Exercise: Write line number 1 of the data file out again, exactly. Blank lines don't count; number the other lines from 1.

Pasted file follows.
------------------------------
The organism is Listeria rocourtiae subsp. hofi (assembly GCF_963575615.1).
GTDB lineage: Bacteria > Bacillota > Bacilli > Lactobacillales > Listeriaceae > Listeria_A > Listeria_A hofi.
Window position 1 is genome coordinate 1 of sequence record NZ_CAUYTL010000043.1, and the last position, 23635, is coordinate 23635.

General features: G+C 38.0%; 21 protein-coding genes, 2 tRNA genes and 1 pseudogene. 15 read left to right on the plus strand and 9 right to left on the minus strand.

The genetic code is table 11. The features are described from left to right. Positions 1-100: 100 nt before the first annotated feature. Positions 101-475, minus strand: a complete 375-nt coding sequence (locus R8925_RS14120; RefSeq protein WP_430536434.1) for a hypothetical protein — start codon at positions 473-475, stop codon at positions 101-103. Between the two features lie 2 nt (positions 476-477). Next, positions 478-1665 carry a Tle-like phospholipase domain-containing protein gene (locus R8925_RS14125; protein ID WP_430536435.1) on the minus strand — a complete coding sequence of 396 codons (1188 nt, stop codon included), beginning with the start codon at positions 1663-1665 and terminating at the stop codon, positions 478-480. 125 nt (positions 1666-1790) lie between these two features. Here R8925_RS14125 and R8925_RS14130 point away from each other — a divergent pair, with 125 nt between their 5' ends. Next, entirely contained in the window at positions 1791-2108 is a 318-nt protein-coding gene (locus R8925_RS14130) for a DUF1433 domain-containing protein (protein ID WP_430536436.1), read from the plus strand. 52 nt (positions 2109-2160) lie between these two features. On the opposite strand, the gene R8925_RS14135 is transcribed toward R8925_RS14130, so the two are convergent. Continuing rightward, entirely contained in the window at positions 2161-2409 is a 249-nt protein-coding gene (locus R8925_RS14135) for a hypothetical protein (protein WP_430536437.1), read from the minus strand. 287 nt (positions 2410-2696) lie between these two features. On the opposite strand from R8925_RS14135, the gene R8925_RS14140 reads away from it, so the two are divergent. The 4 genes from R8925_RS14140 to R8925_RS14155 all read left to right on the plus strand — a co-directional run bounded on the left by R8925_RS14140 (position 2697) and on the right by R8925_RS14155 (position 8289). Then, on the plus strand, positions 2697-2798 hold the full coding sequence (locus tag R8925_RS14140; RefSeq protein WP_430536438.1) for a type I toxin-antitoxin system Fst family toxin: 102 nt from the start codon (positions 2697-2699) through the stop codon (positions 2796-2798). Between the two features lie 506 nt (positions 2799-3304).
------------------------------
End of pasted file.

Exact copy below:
The organism is Listeria rocourtiae subsp. hofi (assembly GCF_963575615.1).